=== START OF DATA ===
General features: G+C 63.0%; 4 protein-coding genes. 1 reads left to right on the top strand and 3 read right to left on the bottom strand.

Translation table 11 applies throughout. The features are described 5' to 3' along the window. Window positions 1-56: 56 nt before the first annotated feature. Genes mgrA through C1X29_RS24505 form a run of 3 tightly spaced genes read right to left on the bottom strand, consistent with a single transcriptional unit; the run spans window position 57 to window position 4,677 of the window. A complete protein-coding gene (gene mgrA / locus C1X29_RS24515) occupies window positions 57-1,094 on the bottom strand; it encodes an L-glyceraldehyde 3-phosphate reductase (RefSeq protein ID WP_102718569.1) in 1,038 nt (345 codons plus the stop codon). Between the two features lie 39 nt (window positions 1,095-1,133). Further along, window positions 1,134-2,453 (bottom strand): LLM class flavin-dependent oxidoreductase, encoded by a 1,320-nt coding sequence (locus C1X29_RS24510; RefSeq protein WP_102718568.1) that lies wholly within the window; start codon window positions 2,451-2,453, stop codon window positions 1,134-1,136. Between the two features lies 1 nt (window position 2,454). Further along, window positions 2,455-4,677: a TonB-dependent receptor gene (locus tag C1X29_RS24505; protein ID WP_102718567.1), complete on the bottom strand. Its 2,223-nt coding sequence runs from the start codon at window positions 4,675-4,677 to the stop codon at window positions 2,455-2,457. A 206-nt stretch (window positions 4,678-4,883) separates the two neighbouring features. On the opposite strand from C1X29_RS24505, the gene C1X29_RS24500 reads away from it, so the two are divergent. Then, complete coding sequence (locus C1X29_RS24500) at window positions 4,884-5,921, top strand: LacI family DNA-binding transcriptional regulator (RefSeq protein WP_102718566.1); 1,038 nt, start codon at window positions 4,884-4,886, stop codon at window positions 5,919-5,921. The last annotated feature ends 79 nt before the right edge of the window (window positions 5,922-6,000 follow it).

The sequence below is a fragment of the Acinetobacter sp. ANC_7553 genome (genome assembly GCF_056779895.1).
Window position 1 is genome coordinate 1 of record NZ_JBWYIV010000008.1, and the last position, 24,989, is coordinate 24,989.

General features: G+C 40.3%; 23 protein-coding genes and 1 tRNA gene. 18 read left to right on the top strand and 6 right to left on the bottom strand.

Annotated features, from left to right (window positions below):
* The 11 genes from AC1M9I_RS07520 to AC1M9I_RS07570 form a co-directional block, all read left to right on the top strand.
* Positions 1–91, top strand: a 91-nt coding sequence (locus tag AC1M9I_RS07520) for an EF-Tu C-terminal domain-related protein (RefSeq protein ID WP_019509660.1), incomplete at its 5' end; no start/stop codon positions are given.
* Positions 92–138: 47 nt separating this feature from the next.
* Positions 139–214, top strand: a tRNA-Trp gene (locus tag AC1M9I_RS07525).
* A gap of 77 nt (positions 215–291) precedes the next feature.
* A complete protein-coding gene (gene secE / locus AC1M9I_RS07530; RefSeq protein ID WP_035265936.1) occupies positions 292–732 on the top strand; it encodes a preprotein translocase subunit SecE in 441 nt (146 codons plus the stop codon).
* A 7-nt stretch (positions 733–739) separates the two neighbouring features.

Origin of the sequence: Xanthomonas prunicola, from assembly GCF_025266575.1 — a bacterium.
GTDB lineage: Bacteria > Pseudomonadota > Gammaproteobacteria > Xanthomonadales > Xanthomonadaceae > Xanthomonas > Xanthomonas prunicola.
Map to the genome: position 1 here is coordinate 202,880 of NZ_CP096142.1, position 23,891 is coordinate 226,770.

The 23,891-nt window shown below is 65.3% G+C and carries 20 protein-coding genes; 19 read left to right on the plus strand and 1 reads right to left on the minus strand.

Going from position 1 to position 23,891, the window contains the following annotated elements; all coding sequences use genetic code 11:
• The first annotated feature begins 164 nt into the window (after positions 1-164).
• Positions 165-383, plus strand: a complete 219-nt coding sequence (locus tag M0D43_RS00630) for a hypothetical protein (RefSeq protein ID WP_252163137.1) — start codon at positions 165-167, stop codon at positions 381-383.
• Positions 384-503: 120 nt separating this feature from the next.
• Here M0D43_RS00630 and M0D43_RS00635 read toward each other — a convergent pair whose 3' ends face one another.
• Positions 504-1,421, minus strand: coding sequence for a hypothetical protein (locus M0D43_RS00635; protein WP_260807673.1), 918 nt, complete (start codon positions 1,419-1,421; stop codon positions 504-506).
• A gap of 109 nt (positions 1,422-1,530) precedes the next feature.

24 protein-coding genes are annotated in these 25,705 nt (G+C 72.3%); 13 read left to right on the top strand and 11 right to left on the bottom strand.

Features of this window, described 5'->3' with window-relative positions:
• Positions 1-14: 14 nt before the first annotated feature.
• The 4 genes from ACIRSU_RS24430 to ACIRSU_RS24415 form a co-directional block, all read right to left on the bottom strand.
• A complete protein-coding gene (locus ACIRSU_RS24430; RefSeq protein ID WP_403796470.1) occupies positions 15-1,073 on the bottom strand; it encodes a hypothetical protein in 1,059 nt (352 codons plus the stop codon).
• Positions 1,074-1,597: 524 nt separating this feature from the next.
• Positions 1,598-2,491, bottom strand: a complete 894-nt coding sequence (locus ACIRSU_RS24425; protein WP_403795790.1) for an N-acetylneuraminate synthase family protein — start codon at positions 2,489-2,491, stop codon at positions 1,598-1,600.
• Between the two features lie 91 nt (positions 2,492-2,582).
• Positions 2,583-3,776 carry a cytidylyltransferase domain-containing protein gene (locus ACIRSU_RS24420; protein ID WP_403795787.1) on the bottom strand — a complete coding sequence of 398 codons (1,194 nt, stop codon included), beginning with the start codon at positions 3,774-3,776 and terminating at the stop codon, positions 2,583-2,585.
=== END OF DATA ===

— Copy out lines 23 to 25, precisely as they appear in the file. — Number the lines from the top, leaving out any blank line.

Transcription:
• Positions 504-1,421, minus strand: coding sequence for a hypothetical protein (locus M0D43_RS00635; protein WP_260807673.1), 918 nt, complete (start codon positions 1,419-1,421; stop codon positions 504-506).
• A gap of 109 nt (positions 1,422-1,530) precedes the next feature.

24 protein-coding genes are annotated in these 25,705 nt (G+C 72.3%); 13 read left to right on the top strand and 11 right to left on the bottom strand.